Summary of “Aparna Nancherla on Anxiety and Comedy”

Here’s a list of some things that make Aparna Nancherla anxious: open-plan office spaces, the possibility of falling down the stairs while rushing to catch the G train, coffee, photo shoots, and social interactions, including the one happening right now between us at Books Are Magic, her neighborhood bookstore in Cobble Hill, Brooklyn.
“Fame is so weird. Any small inkling that I’ve gotten, I’m like, This is a nightmare,” Nancherla says to me as we linger in front of a wall of nonfiction.
While she’s unassuming in person, when Nancherla speaks her voice is distinct and unforgettable: light and a little nasal with a droll edge, as though she’s in a state of casual amusement.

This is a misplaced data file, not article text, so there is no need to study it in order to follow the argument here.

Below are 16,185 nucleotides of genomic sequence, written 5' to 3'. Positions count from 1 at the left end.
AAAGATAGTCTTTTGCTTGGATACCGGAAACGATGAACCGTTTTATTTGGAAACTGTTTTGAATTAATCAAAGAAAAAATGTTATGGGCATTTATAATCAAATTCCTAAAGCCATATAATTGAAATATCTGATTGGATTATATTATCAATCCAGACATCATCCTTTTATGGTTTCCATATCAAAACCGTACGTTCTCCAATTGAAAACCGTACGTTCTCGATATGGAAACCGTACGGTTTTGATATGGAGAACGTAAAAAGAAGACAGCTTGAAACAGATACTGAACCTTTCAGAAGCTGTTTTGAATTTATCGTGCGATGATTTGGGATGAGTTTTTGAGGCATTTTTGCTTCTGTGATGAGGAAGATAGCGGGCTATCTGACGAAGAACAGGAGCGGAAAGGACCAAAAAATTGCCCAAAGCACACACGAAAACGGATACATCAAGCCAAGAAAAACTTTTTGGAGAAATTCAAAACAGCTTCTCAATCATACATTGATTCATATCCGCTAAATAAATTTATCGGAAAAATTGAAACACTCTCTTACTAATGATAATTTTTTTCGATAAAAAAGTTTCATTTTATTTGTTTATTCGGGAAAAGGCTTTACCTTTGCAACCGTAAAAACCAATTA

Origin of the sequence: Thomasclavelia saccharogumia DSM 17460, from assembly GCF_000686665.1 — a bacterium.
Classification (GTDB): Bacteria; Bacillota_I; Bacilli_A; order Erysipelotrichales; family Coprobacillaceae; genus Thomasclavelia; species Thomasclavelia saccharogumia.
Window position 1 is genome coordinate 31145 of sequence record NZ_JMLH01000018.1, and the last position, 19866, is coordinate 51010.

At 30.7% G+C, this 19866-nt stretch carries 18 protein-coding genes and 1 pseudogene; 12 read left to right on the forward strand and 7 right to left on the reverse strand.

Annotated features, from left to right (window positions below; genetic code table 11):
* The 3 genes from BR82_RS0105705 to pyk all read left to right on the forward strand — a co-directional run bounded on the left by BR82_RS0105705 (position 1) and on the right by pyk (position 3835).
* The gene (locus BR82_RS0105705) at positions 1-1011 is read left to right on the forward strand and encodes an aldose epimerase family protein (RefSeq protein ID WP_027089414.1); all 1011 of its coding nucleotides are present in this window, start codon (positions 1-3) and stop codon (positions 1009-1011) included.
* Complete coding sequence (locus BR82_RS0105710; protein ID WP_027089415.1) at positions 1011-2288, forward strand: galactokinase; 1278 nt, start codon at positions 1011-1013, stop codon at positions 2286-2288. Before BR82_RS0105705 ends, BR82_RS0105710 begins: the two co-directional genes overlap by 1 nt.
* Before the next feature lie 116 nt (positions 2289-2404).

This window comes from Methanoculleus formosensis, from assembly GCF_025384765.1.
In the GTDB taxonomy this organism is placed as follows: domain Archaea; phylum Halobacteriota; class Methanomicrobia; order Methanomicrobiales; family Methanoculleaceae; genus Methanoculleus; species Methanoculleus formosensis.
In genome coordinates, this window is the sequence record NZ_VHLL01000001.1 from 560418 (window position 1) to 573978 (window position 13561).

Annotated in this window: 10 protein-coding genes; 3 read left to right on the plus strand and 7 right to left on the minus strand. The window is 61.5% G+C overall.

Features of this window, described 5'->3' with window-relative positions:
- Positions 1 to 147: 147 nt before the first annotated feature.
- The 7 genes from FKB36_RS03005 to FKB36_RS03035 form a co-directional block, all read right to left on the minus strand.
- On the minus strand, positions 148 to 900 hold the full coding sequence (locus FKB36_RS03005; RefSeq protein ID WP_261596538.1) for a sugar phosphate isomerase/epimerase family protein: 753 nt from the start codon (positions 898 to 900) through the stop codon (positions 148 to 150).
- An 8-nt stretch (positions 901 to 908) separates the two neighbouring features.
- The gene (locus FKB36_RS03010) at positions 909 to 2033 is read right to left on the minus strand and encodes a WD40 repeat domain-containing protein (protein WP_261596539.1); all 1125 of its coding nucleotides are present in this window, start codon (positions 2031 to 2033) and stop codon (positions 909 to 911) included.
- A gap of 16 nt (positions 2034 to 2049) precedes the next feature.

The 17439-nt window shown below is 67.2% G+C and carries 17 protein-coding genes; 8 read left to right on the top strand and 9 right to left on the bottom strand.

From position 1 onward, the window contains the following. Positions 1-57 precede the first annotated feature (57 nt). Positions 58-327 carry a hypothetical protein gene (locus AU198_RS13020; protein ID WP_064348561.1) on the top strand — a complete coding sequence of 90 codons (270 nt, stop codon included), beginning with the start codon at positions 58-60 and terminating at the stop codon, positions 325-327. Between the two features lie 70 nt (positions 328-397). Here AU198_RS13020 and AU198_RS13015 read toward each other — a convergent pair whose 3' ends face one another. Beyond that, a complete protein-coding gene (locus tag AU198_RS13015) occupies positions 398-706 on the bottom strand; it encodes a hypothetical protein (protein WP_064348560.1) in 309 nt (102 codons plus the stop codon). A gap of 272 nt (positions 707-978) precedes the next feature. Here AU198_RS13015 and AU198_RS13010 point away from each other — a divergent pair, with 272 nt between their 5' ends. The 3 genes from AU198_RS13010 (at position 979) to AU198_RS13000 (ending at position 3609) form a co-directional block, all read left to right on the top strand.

If you’re the kind of person who lies awake at night mulling your existence under late capitalism, Nancherla is the comedian for you.
Nancherla, 35, grew up in the Northern Virginia suburbs, and was first diagnosed with depression and anxiety midway through college at Amherst University.
Her casually ironic delivery has made Nancherla a favorite with other comedians, and recently, she’s been popping up in more mainstream settings, commanding bigger stages both for her stand-up – on The Meltdown With Jonah and Kumail, Conan, Seth Meyers, and Two Dope Queens – and on television.
For herself, Nancherla is content with steady work that stays true to her sensibility.
While she’s shooting Corporate in L.A., she’s writing material for a 29-city tour that begins in August for a new stand-up hour, It’s Me Again; she’s developing a scripted buddy-comedy show with Jo Firestone for Hulu through Amy Poehler’s company Paper Kite; and she’ll make her film debut in Paul Feig’s A Simple Favor as a snarky neighbor.

The orginal article.